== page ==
The Feds allege JPMorgan should have known what Madoff was up to. Marc LoPresti, founder of LoPresti Law Group, and CNBC's Herb Greenberg, discuss the $2 billion fine the bank will pay the Feds for "turning a blind eye" to Madoff's fraudulent operations.» Read More
NEW YORK, Oct 18- JPMorgan Chase& Co has reached a tentative $4 billion deal with the U.S. Federal Housing Finance Agency to settle claims that the bank misled government-sponsored mortgage agencies about the quality of mortgages it sold them during the housing boom, the Wall Street Journal reported on its website on Friday.
The federal investigations into JPMorgan are like cops following you for 500 miles, Warren Buffett said. "You're going to get a ticket."
Happy Tuesday. Nursing a Columbus Day hangover? Have a Six-Pack.
Regulators and investors seem to disagree with recent calls for the ouster of the head of JPMorgan over the bank’s expensive legal troubles.
"The 17th will come, the lights will still be on and everything will look normal for 99 percent of Americans," said Steve Bell, a budget expert at the Bipartisan Policy Center in Washington. The Congressional Budget Office estimates Washington would start missing payments between Oct. 22 and the end of the month.
After reporting earnings, JPMorgan's CEO Jamie Dimon feels the government is being "unreasonable." Cathy Areu, Washington Post Magazine, and Alex Sanchez, Florida Bankers Association, weigh in.
Oct 11- Profit at Wells Fargo& Co rose by a better-than-expected 13 percent in the third quarter, as the largest U.S. mortgage lender made up for a decline in that business by releasing a large chunk of money set aside for bad loans.
Oct 11- JPMorgan Chase& Co Inc's hard-charging chief executive, Jamie Dimon, looked a bit more vulnerable on Friday after the bank took a $7.2 billion hit from penalties, expected future litigation and other legal matters, reporting its first quarterly loss since 2004..
Oct 11- JPMorgan Chase& Co on Friday posted its first quarterly loss under Chairman and Chief Executive Jamie Dimon as a tangle of legal and regulatory probes cost the biggest U.S. bank $7.2 billion. But he was less adept at anticipating legal expenses, at least some tied to banks that JPMorgan bought during the crisis.
Oct 11- JPMorgan Chase& Co on Friday posted its first quarterly loss under Chairman and CEO Jamie Dimon after a tangle of legal and regulatory probes cost the biggest U.S. bank $7.2 billion. But now legal woes, at least some tied to banks that JPMorgan bought during the crisis, are taking a toll.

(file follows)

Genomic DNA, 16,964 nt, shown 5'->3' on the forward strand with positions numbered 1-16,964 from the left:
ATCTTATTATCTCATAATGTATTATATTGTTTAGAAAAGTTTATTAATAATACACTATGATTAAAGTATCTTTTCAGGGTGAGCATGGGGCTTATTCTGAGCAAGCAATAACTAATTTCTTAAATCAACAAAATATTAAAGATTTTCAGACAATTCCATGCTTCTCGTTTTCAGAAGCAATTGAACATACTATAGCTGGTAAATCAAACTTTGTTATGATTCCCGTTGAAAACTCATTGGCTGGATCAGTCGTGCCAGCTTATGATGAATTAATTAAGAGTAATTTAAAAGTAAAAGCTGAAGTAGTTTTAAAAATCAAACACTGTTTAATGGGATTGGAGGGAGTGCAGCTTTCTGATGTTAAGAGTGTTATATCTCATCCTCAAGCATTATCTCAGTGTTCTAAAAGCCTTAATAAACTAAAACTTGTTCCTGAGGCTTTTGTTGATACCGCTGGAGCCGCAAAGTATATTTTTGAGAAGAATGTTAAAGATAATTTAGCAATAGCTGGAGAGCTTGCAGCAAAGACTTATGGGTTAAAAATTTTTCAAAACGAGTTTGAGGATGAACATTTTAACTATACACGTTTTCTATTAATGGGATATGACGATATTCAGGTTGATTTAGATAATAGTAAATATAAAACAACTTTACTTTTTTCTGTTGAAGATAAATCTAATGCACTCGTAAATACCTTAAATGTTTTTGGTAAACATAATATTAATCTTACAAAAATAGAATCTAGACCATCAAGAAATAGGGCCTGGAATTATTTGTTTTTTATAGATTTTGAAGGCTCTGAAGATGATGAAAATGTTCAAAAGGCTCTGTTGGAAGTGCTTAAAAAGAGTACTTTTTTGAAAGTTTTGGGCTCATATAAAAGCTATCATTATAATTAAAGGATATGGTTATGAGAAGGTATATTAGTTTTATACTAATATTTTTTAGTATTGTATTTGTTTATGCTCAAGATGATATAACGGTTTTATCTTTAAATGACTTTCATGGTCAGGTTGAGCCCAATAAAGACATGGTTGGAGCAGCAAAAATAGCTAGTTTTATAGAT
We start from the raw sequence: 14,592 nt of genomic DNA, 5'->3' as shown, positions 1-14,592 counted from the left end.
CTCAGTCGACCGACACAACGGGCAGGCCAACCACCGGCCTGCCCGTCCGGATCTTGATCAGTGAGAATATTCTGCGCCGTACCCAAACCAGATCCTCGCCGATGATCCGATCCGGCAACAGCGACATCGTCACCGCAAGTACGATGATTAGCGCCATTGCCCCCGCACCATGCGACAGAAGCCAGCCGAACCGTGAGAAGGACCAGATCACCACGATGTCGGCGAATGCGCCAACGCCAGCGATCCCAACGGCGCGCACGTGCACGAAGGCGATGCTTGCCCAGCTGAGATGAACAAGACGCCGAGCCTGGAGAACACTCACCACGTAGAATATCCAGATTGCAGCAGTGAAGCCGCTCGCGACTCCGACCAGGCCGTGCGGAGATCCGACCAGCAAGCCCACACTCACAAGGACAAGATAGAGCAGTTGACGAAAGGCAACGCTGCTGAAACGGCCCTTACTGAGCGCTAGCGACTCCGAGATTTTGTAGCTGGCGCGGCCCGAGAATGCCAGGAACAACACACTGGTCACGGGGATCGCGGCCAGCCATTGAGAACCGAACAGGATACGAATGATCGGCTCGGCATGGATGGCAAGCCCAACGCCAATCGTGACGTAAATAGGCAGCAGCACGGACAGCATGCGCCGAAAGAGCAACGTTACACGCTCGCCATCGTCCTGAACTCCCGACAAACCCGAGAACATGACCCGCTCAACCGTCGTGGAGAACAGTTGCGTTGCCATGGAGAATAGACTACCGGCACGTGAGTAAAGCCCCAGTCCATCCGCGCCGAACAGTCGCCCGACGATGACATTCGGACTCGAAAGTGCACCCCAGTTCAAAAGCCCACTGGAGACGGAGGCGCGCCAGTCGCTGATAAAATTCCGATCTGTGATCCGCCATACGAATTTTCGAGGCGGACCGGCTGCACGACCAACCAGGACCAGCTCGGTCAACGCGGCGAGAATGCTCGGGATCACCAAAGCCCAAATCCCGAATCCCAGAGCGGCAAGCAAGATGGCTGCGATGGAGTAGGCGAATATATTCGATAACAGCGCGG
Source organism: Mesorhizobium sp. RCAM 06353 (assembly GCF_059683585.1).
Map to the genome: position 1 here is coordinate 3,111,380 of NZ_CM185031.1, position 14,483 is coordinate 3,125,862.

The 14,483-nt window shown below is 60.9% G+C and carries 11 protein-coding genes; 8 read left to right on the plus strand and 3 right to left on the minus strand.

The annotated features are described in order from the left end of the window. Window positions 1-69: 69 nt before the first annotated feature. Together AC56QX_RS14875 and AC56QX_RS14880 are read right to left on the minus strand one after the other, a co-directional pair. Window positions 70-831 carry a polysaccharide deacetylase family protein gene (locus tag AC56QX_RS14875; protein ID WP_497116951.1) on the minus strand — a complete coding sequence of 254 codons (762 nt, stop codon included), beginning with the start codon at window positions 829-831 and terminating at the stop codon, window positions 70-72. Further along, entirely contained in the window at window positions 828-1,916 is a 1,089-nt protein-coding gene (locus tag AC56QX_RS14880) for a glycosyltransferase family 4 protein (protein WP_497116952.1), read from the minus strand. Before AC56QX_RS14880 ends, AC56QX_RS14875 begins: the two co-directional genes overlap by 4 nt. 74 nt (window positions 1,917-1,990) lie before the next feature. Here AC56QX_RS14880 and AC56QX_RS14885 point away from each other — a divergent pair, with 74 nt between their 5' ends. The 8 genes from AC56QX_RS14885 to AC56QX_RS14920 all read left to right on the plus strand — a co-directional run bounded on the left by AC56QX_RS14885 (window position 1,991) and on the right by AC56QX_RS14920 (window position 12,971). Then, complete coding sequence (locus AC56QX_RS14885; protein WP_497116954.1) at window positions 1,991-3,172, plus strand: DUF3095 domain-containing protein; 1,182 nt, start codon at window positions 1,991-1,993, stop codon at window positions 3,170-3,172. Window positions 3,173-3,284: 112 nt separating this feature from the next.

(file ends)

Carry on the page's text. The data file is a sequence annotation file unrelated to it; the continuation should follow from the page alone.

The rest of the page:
Oct 11- JPMorgan Chase& Co, the biggest U.S. bank by assets, reported a rare quarterly loss after incurring $9.2 billion in legal expenses, including money set aside for future settlements. JPMorgan's shares were up 1.9 percent at $53.50 in premarket trading.
Marty Mosby, banking analyst, Guggenheim Partners, looks at JPMorgan's earnings and explains the company's litigation costs, and whether Jamie Dimon's job is in jeopardy.
U.S. investigations into JPMorgan show "a bit of an aggressiveness," said the former JPMorgan man and White House chief of staff to President Obama.
Former Treasury Secretary Hank Paulson told CNBC he'd comment on JPMorgan's legal troubles, even though he shouldn't. Warren Buffett also weighed in.
The NY Times is reporting Speaker Boehner is determined to prevent a federal default, and is willing to pass a measure through a combination of Republican and Democratic votes. CNBC's Eamon Javers, and Josh Boak of The Fiscal Times, provide perspective.
Discussing the relationship between the White House and Wall Street amid JPMorgan's settlement talks, with CNBC's Eamon Javers, and Josh Boak of The Fiscal Times.
*Groups like Club for Growth gain prominence with GOP. As the shutdown of the government approaches its third day, business leaders and groups like the U.S. Chamber of Commerce are worried about the economic implications of a standoff over the debt limit, but their pleas have not moved the Republican leadership in the House of Representatives to action.
By Jeff Mason and Mark Felsenthal. WASHINGTON, Oct 2- Chief executives from major financial institutions met with President Barack Obama on Wednesday and warned of "adverse" consequences if government agencies remain closed and if lawmakers failed to raise the U.S. debt ceiling by mid-October.
CEOs from major banks met with President Obama on Wednesday and warned of the consequences if lawmakers fail to raise the US debt ceiling.
WASHINGTON, Oct 2- President Barack Obama was scheduled to meet on Wednesday with chief executives of major banks to discuss the government shutdown and the looming deadline to raise the nation's debt limit, the White House said.